The women in the calendar stand firm in solidarity with Aliaa Magda Elmahdy and the countless women across the world who are denied basic rights, freedoms and dignity.

Join the ‘Scream’ on Facebook and on Twitter under the hashtag #NudePhotoRevolutionary.

To Download the Calendar, click here.

To purchase a copy of the Nude Photo Revolutionary Calendar via Paypal, click below. Your support is important. BUY A CALENDAR TODAY! Proceeds will go towards supporting women’s rights and free expression.

To see a video of Iranian women in support of the calendar, produced by Reza Moradi, view below or click here.

Here is another act of solidarity from a group of women and men in Iran and one from two women in Iran.

To read Maryam Namazie’s interview with NOW Lebanon on ‘stripping for Iran’, click here.

To see extensive media coverage on the Nude Calendar, click here.

To leave comments on this, click here.

For more information, contact:
Maryam Namazie
BM Box 1919
London WC1N 3XX, UK
Tel: +44 (0) 7719166731
Email: maryamnamazie@gmail.com
Blog
Website

The calendar is not the same as tabloids like the Sun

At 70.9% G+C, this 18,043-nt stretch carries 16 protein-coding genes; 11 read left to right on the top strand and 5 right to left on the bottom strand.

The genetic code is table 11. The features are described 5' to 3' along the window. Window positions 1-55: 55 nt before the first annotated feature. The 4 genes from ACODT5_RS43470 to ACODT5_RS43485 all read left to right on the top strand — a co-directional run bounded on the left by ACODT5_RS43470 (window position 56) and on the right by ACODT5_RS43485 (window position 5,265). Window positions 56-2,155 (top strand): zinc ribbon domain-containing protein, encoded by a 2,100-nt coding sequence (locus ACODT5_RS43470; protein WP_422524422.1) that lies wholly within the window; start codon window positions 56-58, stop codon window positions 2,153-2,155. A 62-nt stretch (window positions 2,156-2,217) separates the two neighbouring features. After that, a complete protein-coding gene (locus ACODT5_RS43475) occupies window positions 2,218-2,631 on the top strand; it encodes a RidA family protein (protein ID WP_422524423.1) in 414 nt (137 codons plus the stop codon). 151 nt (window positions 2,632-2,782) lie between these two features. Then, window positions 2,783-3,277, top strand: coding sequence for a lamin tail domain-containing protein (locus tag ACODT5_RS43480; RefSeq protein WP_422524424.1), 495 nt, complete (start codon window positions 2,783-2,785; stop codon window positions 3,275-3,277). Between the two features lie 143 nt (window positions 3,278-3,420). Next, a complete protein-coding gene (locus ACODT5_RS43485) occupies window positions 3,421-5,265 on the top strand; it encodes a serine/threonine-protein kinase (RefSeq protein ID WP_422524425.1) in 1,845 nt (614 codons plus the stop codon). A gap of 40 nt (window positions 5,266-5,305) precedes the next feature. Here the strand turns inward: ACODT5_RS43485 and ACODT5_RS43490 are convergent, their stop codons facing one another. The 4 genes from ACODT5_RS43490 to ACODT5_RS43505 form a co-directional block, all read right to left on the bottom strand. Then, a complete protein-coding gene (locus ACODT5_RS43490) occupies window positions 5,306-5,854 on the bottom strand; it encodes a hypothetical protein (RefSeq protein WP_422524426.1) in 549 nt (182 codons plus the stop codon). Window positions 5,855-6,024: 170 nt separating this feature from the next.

Azar Majedi of the Organisation of Women’s Liberation in Iran has just published a piece in Persian attacking the Nude Revolutionary Calendar and the video of Iranian women supporting it as ‘absurd caricatures’ of Aliaa Magda Elmahdy and Golshifteh Farhani’s nudity and attempts at ‘self-promotion’, ‘dim-witted idiocy’ and acts of ‘buffoonery’. She likens the Calendar to the tabloids (like the Sun) which use women’s nudity to increase profit and says the calendar defends rights no more than the tabloids do. Moreover, she says nudity in the west takes no courage at all.

What Azar doesn’t see is that nudity is not the problem; it’s the commodification and objectification of women’s bodies that are. To see the Nude Photo Revolutionary Calendar of women showing solidarity with a young Egyptian woman under attack as one and the same as a tabloid that sells dehumanised women’s bodies for profit misses entirely the point of the Calendar and for that matter Aliaa’s own actions. The Calendar is an organised act by women themselves reclaiming a tool used for suppression. It may not be considered courageous by Azar but nudity in this manner is not as easy as it may seem.

It’s interesting how nudity outrages so many people – including Azar. This is partly because of the internalisation of society’s image of women’s bodies as something obscene that sells papers. Whilst Islamists often portray their vile politics as a prescription for the debasement of women in western societies, their image of women is very much the same and it is these viewpoints that have coloured much of the perceptions of nudity. [Read more…]

Nude Photo Revolutionary Calendar to be published here on 8 March

The Nude Photo Revolutionary Calendar will be published here on 8 March 2012 to mark International Women’s Day.